Food for the Soul

Words of Wisdom

ANN:) Unexpected Things Happened in October 2007

For several years now when I got pregnant to my first son, CJ who is 16 y/o now, it was astonishing to know that I was pregnant again after a loooooooong 15 years of waiting. Thank you God was the first word I mumbled when I saw before my very own eyes, the two purpled lines appeared on the home pregnancy test kit. It was like, my hubby and I hit the lottery jackpot so to speak, after learning I was pregnant again. Finally, the Lord granted our wish to have another baby, so we headed off to Naga City to see an OB-Gyne and had myself submitted for an ultrasound. The result showed that I was 6-7 weeks pregnant but negative fetal heart rate and upon seeing the result, my OB-Gyne advised me that I was likely having a “blighted ovum” pregnancy and was told to come back for a repeat scan after two weeks to confirm fetal viability.

We went home with heavy hearts, as if they will collapse. So, I immediately investigated and researched more on blighted ovum what this complex word was. It was an enormous shocked and heart-breaking to accept, knowing that something was wrong with my pregnancy.

Throughout the first trimester stage of my pregnancy, it was very distressing. I had spotting, noticed some reddish-brown stains and got hit with terrible abdominal cramps. After two weeks of waiting, the moment of truth had arrived when I went through for another ultrasound with a diagnosis saying “repeated scan shows minimal increase in the size of the gestational sac with no fetal pole or cardiac activities.” It was confirmed blighted ovum, an early pregnancy complication that will always end in pregnancy loss within the first trimester, and it will aptly to have miscarriage. I had a fertilized egg implanted in my womb but no visible developing embryo, shattering news that was difficult to accept. My OB-Gyne bestowed upon me the decision whether I would want to be admitted in the hospital for dilation and curettage (D & C) procedure to remove the placental tissues or wait for the miscarriage to happen naturally. I settled for the latter. My OB-Gyne shared that most women who have had a blighted ovum go on to have successful pregnancies (but, what if I am no longer capable of getting pregnant and not in my child-bearing years anymore? LOL). Well, that's the least comforting word that I could get.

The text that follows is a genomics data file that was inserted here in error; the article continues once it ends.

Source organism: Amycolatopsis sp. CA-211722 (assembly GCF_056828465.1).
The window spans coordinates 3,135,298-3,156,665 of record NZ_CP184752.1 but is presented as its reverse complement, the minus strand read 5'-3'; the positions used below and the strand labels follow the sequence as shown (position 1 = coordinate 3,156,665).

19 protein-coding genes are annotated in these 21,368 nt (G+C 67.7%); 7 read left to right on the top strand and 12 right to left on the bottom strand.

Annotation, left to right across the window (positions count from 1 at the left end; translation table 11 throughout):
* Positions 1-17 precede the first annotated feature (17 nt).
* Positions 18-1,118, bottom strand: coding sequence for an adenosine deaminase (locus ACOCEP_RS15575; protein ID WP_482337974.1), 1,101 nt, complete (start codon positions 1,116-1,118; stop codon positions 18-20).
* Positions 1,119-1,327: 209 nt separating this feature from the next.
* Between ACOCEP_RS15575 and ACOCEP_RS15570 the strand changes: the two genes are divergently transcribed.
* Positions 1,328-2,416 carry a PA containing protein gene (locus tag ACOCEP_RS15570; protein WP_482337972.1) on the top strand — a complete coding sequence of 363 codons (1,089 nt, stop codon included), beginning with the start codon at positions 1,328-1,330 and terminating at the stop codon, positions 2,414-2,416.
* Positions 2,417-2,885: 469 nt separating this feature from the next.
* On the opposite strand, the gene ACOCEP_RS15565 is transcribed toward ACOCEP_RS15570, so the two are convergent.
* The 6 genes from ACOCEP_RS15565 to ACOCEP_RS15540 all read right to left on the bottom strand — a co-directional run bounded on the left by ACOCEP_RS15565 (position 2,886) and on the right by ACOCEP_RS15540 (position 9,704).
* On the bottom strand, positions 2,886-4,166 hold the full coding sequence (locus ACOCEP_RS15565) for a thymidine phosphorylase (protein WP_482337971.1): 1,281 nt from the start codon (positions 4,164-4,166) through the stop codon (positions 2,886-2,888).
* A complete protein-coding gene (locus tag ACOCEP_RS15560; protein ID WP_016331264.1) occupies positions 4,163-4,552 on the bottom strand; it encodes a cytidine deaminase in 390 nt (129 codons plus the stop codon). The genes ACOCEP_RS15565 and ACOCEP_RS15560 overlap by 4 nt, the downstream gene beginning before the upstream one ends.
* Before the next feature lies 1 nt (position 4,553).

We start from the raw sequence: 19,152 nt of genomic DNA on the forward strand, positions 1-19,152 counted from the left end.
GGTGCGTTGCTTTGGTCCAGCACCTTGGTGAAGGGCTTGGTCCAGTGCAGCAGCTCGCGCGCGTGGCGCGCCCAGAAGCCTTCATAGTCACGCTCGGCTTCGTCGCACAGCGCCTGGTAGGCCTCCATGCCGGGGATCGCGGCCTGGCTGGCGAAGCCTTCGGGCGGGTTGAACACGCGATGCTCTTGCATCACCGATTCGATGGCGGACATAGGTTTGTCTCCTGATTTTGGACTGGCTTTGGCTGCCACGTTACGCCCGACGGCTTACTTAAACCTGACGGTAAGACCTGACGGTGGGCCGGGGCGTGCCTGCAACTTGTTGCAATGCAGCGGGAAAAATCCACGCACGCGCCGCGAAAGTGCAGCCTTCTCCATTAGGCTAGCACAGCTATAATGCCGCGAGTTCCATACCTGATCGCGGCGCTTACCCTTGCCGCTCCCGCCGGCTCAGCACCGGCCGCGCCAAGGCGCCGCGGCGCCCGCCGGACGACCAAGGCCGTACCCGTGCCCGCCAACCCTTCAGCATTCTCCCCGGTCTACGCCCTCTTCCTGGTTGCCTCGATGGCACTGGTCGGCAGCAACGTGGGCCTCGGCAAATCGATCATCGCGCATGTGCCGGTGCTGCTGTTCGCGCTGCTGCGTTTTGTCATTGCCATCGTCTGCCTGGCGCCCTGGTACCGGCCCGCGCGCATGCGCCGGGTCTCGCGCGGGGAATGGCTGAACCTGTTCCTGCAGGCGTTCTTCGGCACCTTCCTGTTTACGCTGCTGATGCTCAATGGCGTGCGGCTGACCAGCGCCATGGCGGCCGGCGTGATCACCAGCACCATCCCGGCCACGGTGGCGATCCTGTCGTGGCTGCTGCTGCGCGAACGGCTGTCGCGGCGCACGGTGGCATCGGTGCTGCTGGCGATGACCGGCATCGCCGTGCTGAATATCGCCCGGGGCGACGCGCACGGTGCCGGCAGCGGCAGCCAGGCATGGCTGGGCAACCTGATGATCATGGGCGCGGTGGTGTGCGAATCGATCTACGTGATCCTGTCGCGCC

We left disheartened, devastated and all I could do was to sob. Back at home, the miscarriage process (heavy bleeding, severe abdominal cramps and pain in the pelvic and lower back) continued over several days.

Grieving is something that every individual has to do after one has experienced a pregnancy loss. This miscarriage thing was new to me as this was my first. I am earnestly praying that it will not happen to me again though our Almighty God has HIS own reason “even a falling of a leaf has a reason,” so to speak.

For my thoughts are not your thoughts, neither are your ways, declares the Lord.” Isaiah 55:8

In trying to be helpful and caring, we often find ourselves saying things that we think would make the person feels better, but in fact, makes that person feels worse. Sometimes, some comments may come across as being hurtful even if not intended that way and I was no exception to this as I had my own share of this comment. Someone remarked, “You should see a priest and request for a confession!” Whaat? Did this person know what she was talking about? Yes, I go for a confession but not for this purpose. As if I have done a heinous crime or committed a mortal sin. It was not my fault to have had a blighted ovum pregnancy. Please try to avoid giving advice or saying anything that minimizes the loss.

Here are “what not to say” tips to those who have experienced miscarriage:

1. "Everything will be fine next time."
What if I’m no longer capable of having a baby next time because of age factor?

"You can always have another."
I don’t want another baby, I want this baby.

"Now you have an angel looking after you."
I don't want an angel, I want my baby back.

"It's for the best."
Best for whom?

"Did you do something you weren't supposed to do?
Did I cause this? How could I have hurt my own baby?

"I understand how you feel."
Everyone feels the grief uniquely.

"At least you have other kid.”
A baby lost cannot be replaced even if I have a living child.

It happened because ________.”
Please avoid speculations over what caused the miscarriage. No one really knows.

Things to say:

1. “You are always in my thoughts and prayers”

2. "I'm sorry."

3. "What can I do to help?"

4. "I'm just here, if you want to talk.”

Every woman has her own ways of grieving and timeframe. We may find ourselves struggling to think of the right thing to say when someone close to us loses a pregnancy, especially if we have no personal miscarriage experience. A comforting hug, pat on the back, offering a shoulder and assuring her that we are here if she needs somebody to talk to maybe the best way to lift her spirit.

To cope for the grief and as part of my healing process, I buried the placental tissue to lay it to rest and together planted a mangosteen seed in our backyard that will serve as a memoir to put in my memory box. It was also a means to contribute something, in my own little way to my mother earth. Here’s the mangosteen plant now after 1 yr. and 3 months, to be exact.


  1. Great blog! Hope it will be a big help to other moms who are also experiencing the same dilemma as yours. God bless.

  2. Thanks for posting your comment. God bless you too.